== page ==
AG Marshall files civil lawsuits to combat illegal gambling

AG Marshall files civil lawsuits to combat illegal gambling

Alabama Attorney General Steve Marshall announced Oct. 4 that he is pursuing legal action against casinos in five counties where illegal slot machines continue to operate.

“It is the responsibility of the attorney general to ensure that Alabama’s laws are enforced, including those laws that prohibit illegal gambling,” Marshall said in a press release announcing the lawsuits. “Through multiple rulings in recent years, the Alabama Supreme Court has made it abundantly clear that electronic bingo and the use of slot machines are illegal in all Alabama counties. Therefore, we have taken action to hold accountable those who defy the laws of our state.”

Civil lawsuits were filed in Greene, Houston, Lowndes, Macon and Morgan counties against the operating casinos, machine manufacturers and vendors, and the governmental authorities responsible for licensing and overseeing electronic bingo operations in those counties.

The lawsuits call upon local circuit courts to prohibit the defendants from promoting, operating and transporting so-called “electronic bingo” machines and slot machines in those counties. The State also filed motions requesting that the circuit courts grant preliminary injunctions to cease unlawful gambling operations in these counties while the lawsuits are pending.

Joe Godfrey, executive director of Alabama Citizens Action Program (ALCAP), praised the attorney general’s actions.

‘Upholding the law’

“We applaud what he is doing, which is upholding the law,” Godfrey said. “We are confident that the state Supreme Court will once again rule that these are illegal slot machines.”

Godfrey said he was disappointed when former Gov. Robert Bentley instructed then-Attorney General Luther Strange to leave prosecution of such cases to local law enforcement officials.

Following that instruction several casinos reopened in the state, including VictoryLand in Macon County and Greenetrack in Greene County.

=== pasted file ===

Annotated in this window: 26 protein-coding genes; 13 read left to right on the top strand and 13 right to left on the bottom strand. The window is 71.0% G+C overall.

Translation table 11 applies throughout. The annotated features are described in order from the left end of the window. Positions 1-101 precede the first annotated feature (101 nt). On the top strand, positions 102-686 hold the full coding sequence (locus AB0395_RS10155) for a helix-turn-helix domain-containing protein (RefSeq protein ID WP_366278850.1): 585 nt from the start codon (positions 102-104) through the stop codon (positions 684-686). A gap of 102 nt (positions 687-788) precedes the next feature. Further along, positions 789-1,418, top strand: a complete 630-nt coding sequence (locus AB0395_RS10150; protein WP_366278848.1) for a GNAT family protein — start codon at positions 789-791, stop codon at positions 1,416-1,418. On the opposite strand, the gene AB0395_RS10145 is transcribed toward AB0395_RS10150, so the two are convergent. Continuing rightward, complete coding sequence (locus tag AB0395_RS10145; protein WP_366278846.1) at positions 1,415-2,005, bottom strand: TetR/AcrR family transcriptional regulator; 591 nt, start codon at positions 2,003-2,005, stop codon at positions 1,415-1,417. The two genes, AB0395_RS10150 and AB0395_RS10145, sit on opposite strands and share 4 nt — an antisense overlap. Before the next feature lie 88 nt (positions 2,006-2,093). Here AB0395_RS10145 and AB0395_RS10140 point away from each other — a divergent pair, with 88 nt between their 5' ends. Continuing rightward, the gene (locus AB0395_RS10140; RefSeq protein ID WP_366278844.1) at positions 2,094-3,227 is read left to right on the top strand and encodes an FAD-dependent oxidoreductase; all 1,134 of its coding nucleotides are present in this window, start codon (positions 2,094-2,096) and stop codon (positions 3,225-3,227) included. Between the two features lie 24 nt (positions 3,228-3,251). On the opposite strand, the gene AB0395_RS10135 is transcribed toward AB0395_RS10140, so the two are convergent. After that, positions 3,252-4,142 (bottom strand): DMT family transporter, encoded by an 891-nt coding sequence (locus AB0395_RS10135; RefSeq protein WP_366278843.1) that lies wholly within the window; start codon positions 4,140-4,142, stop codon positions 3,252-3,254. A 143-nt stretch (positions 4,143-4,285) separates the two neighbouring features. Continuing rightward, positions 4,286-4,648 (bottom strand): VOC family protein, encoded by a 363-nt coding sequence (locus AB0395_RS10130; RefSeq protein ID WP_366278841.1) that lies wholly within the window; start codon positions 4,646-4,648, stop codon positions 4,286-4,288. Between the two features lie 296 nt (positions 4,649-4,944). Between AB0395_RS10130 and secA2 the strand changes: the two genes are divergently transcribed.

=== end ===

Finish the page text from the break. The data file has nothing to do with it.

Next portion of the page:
“It appears the attorney general’s office is doing what they should have been doing all along and that is enforcing the law,” Godfrey said.

The lawsuits filed Oct. 4 are the result of ongoing investigations into casino and gambling operations around the state, an effort Marshall said he has been involved in since taking office in February when Strange was appointed to the U.S. Senate by Bentley.

Different approach

Marshall is taking a different approach than past attorneys general by filing civil lawsuits instead of criminal cases, said Eric Johnston, a Birmingham lawyer who represents ALCAP and other organizations on gambling-related issues.

The civil complaints call for the closure of the casinos because “the illegal gambling they offer presents legal nuisances in the state.”

According to Alabama law, a public nuisance is one which damages all persons who come within the sphere of its operation, though it may vary in its effects on individuals. A public nuisance generally must be addressed by a process instituted in the name of the state, as Marshall is doing through these lawsuits.

A civil case allows Marshall to get an injunction to put the casinos permanently out of business rather than pursuing case after case through the criminal court system, Johnston said.

“This approach hasn’t been tried before,” Johnston said.

Alabama officials have pursued numerous cases over the past five years to bring clarity and enforcement to the anti-gambling laws of the state. The Alabama Supreme Court has repeatedly determined that the game of bingo cannot be played on electronic devices and that machines claiming to be electronic bingo are in fact slot machines and therefore illegal in Alabama, Johnston said.

“It’s a criminal act they are committing,” Johnston said. “The Alabama Supreme Court has said over and over that these are unlawful machines. I’m very happy now to see Marshall go after casino operators.”